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- Silicon 101 - The properties of silicon (2/3)
Silicon 101 - The properties of silicon (2/3)
Silicon is a metalloid, meaning its properties fall between those of a metal and a non-metal. The properties of the two allotropes vary somewhat, but as most studies have been done on crystalline silicon, that’s what we’ll focus on.
Introduction to silicon
The physical properties of silicon
Silicon, with its strong, diamond-like tetrahedral structure, is quite resistant to heat – the melting point is 1414 °C, while the boiling point is 3265 °C. The same relatively open network also lies behind its low density of only 2.33 g/cm3, and the fact that (like water), it becomes more dense when it melts, with a density of 2.52 g/cm3 at its melting point.
The rigid tetrahedral structure also explains its hardness (7 on the Mohs scale, the same as quartz) and its high ultimate tensile strength (about 100–200 MPa). But the inability of defects to move within the structure means that silicon has a low toughness, and will shatter like glass at room temperature – although as the temperature rises beyond 540 °C it very quickly becomes ductile.
Speaking of temperature, the thermal conductivity of pure silicon is quite high at 150 W/(m·K), behind only a handful of the most conductive metals (and diamond). This might be surprising given that it doesn’t have many conduction electrons, which are the main reason for the high thermal conductivity of metals. But it becomes understandable when we consider the rigid, highly ordered structure of silicon, and its consequent ability to transmit heat by high-energy lattice vibrations (phonons) with minimal scattering.
The electrical properties of silicon
In contrast to thermal conductivity, when we’re talking about electrical conductivity, the small number of conduction electrons in pure silicon means that it is closer to being an insulator than a conductor, with a conductivity of just 1000 S/m, in contrast to most metals, which fall in the range 106–107 S/m.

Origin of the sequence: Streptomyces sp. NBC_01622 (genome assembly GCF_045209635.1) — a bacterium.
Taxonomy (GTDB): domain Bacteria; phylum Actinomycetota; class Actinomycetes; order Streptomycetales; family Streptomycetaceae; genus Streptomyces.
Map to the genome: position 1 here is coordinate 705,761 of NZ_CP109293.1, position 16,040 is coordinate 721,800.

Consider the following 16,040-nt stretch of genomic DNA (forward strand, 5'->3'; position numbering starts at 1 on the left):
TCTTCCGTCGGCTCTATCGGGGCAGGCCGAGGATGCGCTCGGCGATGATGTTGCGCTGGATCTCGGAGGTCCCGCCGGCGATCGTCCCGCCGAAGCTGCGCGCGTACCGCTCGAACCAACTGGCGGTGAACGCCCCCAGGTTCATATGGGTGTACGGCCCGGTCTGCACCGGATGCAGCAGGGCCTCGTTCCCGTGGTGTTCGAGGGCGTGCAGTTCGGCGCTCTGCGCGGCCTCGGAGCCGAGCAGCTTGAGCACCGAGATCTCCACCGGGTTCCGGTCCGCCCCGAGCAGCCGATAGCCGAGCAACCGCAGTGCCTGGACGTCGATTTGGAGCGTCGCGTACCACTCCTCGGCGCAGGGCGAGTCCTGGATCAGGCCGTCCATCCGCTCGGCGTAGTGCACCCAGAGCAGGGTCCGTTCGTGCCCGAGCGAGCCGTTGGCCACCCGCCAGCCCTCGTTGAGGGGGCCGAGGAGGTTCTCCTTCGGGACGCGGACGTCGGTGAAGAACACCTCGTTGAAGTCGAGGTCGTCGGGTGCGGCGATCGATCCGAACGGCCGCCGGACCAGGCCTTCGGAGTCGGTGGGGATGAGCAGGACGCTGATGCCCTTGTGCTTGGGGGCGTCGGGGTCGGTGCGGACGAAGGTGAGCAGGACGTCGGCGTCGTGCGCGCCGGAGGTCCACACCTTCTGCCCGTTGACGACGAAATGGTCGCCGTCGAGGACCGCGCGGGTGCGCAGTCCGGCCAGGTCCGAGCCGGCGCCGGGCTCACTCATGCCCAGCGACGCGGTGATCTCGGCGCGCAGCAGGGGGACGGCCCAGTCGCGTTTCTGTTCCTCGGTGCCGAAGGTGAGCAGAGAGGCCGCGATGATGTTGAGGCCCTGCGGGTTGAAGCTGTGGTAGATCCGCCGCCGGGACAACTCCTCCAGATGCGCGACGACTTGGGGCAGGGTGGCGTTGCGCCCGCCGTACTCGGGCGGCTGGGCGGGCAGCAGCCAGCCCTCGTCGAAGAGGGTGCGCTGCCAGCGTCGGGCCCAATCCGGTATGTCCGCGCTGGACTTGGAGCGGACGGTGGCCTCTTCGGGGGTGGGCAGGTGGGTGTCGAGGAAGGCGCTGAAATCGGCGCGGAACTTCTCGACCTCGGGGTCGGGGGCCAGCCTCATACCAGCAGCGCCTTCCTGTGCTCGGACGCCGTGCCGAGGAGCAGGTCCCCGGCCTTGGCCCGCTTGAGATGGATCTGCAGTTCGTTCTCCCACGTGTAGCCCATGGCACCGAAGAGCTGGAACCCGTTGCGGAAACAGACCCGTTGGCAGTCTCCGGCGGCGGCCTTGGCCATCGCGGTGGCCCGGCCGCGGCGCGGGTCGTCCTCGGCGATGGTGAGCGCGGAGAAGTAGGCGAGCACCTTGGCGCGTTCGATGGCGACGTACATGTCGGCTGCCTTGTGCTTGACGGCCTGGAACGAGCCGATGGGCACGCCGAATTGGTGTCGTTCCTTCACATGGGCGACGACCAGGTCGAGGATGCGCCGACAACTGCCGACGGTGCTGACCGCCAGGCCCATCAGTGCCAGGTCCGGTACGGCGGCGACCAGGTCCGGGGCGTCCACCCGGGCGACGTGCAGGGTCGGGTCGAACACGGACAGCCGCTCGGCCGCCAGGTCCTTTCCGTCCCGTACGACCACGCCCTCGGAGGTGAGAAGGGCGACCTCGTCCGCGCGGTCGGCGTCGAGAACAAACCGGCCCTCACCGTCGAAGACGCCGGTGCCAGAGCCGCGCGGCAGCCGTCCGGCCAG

However, silicon has the property that electrons and holes produced by thermal excitation can move through the lattice under the application of a voltage. This results in the conductivity of silicon increasing at higher temperatures, unlike metals, which exhibit decreasing conductivity with temperature. This characteristic makes pure silicon an intrinsic semiconductor.
The currents able to be sustained by pure silicon are relatively low – but all that changes when atoms of silicon are replaced with other elements, in a process known as doping. This greatly increases the number of charge carriers available, and the conductivity increases dramatically. There are two types of doped silicon:
- Dopants with three valence electrons, such as boron, aluminium, indium and gallium, produce a local ‘hole’ or area of positive charge, and result in a p-type semiconductor.
- Dopants with five valence electrons, such as phosphorus, antimony and arsenic, contribute an extra electron, producing a local negative charge, and result in an n-type semiconductor.
Joining the two types of doped material together produces a p–n junction, which has wide application in electronic devices.
The chemical properties of silicon
Before moving on to other things, it’s worth spending a moment on the chemistry of silicon.
Because of its filled valence shell when in bulk, and the presence of an atomic layer of oxygen on the surface, the reactivity of the element itself is not high at room temperature, with silicon being attacked only by gaseous fluorine and by hydrofluoric acid. At higher temperatures, however, it dissolves readily in hot alkali, and reacts with gaseous non-metals (including the other halogens) in the range 300–1000°C.
The first ionization energy of silicon (the energy required to remove an electron from the uncharged atom) is not especially low (787 kJ/mol). Combined with its middling electronegativity (1.90) – the ability to attract electrons towards itself – this means that its bonds are always covalent rather than ionic in character.
Of the bonds formed by silicon, the one with oxygen is significant for being very strong (452 kJ/mol), making it a driving force in much of the chemistry of silicon. The result of this interaction between silicon and oxygen, of course, is the familiar silica (quartz or SiO2) and its various morphological and color forms such as chalcedony, amethyst and citrine. Also important geologically are an array of complex rock-forming silicates, which together with silica make up more than 90% of the earth’s crust.